Walk inside a 100-year-old farmhouse in Old Town Lewisville and one thing you’ll notice are the hardwood floors.

It’s hard to tell at first glance, but some of the panels are new while some are as old as the house itself.

That was intentional. It speaks to the mission of Broken Halos Haven, a charity recently created by Flower Mound couple Kjell Knutson and Natalie Reid Knutson.

“The house is a blending of the new and a reverence for the past,” Kjell said.

Kjell and Natalie purchased the 1,500-square-foot home, located at the intersection of College and Charles streets, in 2020 and are turning it into the centerpiece for Broken Halos Haven.

The program is a “grief getaway” for young widows and their children who need to regroup after experiencing what’s likely the worst loss of their lives.

Natalie knows that loss all too well. In August of 2018 her husband Wayne died suddenly of a heart attack at the age of 47. She was left to raise three boys – Joshua, Austin and Brody – by herself while figuring out how to find happiness again.

Natalie recalls a trip to New York she and her sons took on the Christmas Eve after Wayne died. Her friend planned everything, and Natalie said the trip was just what she and her sons needed. That sparked the idea for Broken Halos Haven.

“We got to get away from the house and all the triggers that were there and had fun things to do,” Natalie said. “But I didn’t have to plan anything.”

With help from her friends and a strong faith she soon found happiness with Kjell, and two years later the couple got married. Around that time they bought the house in hopes of providing an escape for widows who have gone through the same thing.

“We want to help widows find joy again in life,” Kjell said. “And hopefully in this dwelling that we create they can get out of the space and let God do the work.”

Broken Halos Haven

Young widows can register for Broken Halos Haven and once approved will receive a two-day stay at the house, at no charge to them.

Natalie, Kjell and many volunteers are rebuilding the three-bedroom, two-bathroom house to make it new all the way around – new floors, walls, fixtures, fresh paint, updated appliances, bunk beds for the children, an inspirational mural and plenty of lighting. An inviting environment.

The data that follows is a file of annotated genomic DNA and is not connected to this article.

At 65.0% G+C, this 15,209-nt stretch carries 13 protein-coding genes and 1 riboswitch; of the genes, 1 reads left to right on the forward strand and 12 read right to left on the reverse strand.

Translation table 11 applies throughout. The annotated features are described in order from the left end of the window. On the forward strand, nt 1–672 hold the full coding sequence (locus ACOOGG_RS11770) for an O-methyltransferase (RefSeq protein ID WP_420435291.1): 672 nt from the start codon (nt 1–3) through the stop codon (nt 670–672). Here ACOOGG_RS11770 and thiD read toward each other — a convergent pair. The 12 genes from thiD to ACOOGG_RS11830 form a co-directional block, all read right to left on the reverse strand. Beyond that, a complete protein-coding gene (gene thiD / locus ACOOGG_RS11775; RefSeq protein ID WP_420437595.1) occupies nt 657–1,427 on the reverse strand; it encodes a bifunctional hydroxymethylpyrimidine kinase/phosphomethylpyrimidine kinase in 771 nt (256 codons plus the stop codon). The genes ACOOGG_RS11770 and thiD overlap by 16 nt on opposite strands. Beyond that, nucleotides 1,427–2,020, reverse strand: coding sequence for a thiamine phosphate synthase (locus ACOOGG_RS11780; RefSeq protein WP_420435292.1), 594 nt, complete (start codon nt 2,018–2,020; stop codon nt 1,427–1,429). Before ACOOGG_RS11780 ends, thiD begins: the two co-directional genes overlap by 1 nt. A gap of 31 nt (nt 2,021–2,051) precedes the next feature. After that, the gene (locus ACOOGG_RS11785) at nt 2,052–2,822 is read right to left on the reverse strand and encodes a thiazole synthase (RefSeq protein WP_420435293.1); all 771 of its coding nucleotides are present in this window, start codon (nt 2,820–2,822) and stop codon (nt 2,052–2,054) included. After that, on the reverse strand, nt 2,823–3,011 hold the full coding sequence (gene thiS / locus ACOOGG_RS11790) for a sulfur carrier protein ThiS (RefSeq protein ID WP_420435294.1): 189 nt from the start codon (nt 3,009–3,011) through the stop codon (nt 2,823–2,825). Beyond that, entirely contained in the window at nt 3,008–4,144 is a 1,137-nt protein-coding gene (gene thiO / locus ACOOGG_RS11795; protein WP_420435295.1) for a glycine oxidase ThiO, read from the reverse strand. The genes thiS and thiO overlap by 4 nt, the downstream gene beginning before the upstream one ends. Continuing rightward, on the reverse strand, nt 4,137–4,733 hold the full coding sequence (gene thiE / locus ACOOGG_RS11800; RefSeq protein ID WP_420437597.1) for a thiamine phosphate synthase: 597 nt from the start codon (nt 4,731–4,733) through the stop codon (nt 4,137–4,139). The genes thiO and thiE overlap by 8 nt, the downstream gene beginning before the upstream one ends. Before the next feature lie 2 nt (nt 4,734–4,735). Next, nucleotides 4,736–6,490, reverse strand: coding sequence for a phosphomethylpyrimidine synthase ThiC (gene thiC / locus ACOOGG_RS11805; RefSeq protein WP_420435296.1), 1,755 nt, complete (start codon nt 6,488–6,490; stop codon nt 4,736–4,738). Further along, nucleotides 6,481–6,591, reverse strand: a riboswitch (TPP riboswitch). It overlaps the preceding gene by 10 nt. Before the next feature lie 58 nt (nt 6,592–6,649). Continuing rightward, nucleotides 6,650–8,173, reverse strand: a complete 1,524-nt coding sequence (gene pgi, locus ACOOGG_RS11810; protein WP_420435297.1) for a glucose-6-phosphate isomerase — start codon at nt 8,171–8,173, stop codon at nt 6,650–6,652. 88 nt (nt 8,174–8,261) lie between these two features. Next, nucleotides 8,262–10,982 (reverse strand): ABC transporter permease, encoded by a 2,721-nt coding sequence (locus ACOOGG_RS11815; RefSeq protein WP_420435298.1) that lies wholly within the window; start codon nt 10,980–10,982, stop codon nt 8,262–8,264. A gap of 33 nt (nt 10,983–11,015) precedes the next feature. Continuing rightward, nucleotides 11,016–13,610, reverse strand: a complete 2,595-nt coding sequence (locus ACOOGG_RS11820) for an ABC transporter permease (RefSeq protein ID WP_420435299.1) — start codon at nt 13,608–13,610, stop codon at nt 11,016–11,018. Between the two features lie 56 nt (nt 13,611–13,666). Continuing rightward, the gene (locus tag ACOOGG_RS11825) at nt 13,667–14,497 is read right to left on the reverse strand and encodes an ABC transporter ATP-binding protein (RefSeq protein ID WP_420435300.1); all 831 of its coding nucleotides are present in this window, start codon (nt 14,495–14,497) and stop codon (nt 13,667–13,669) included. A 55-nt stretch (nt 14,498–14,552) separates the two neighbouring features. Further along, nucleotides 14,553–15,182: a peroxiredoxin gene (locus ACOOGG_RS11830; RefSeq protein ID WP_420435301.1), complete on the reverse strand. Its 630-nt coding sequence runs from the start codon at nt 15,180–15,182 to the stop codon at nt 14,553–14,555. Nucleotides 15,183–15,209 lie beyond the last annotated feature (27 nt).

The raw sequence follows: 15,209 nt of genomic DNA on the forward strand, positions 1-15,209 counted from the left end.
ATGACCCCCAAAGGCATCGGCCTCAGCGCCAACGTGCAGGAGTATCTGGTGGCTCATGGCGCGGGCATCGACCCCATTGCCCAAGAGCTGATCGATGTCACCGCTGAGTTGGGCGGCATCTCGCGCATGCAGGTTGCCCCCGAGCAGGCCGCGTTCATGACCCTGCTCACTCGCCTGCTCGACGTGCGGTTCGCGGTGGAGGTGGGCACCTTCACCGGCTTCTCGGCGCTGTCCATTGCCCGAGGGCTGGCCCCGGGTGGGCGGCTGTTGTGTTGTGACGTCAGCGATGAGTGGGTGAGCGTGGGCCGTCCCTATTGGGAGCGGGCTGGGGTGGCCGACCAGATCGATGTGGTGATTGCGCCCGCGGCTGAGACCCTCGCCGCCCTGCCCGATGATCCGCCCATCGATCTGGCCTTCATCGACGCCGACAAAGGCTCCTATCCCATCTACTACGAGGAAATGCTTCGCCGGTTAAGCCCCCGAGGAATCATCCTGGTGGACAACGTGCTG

The master bedroom is designed for the widow, while other rooms are available for her children and a friend/family member who comes with her for support.

Less fancy but just as meaningful is the 100-year-old siding as well as reclaimed wood used inside the walls. Like the floors, he said that’s symbolic of the organization’s mission.

“In this house we don’t want to let go of the past,” Kjell said. “We want to have reverence for it.”

Natalie said just as people process grief differently she expects people will use the house differently as well.

“We’re not going to judge how people act when they’re here,” Natalie said. “If they want to come here by themselves and cry and write in their journals for days, that’s fine. If they want to show up with their kids and go, go, go, go, fine. It’s really just a place to get away from regular life.”

Kjell said Broken Halos Haven isn’t a structured grief therapy program but rather a time for reflection.

He said while there are no plans for him or Natalie to be at the house during the widow’s stay, he said there may be times when they request a visit from the couple to hear Natalie’s story.

Another part of the program is the registry. The widow will sign up for the registry and include things she and her children need. A point person will then be in charge of sending out a link – similar to GoFundMe – to friends and family of the widow to collect funds for activities that can take their minds off their troubles. Those could include tickets to sporting events, amusement parks, etc.

Funds can also go toward transportation to Lewisville – she anticipates some widows will come from outside of Texas – or an extended stay at the house.

Natalie said these activities are important to let the widow know she can travel with her children and be independent.

She said it’s also important to show the widow it’s OK to have fun.

“There’s a lot of guilt that goes with going to a movie and going to dinner because you feel like you should always be sad,” Natalie said. “But when our loved ones pass they don’t want us to be sad the rest of our lives so you have to move forward. And that’s what Broken Halos is all about.”

What’s next

The reconstruction process is wrapping up, but it has not been a simple one. Natalie said the house was almost completely gutted, with just one wall and the floors remaining.

The couple said what makes the project even more special is the large number of volunteers who have helped rebuild the house and the companies that have donated supplies.

“For us to give them the opportunity to have some sweat equity to have their hands touch part of this home, they have ownership in this place,” Natalie said. “And the odds are they’re going to know someone who’s going to need it at some point.”

The open house is set for Aug. 14, though the house likely won’t be ready for guests until September. Widows can register online at any time.

Natalie said the house will be available for rent on Airbnb when not being used for Broken Halos Haven, and money generated from the rentals will go toward the program.

“It’s just a way to give them a dwelling, a break from their house, a retreat,” Kjell said, “a way for them however they want to reset to reset.”

For more information go to brokenhaloshaven.org or facebook.com/brokenhaloshaven.

Follow Chris Roark on Twitter!

@Reporter_Chris

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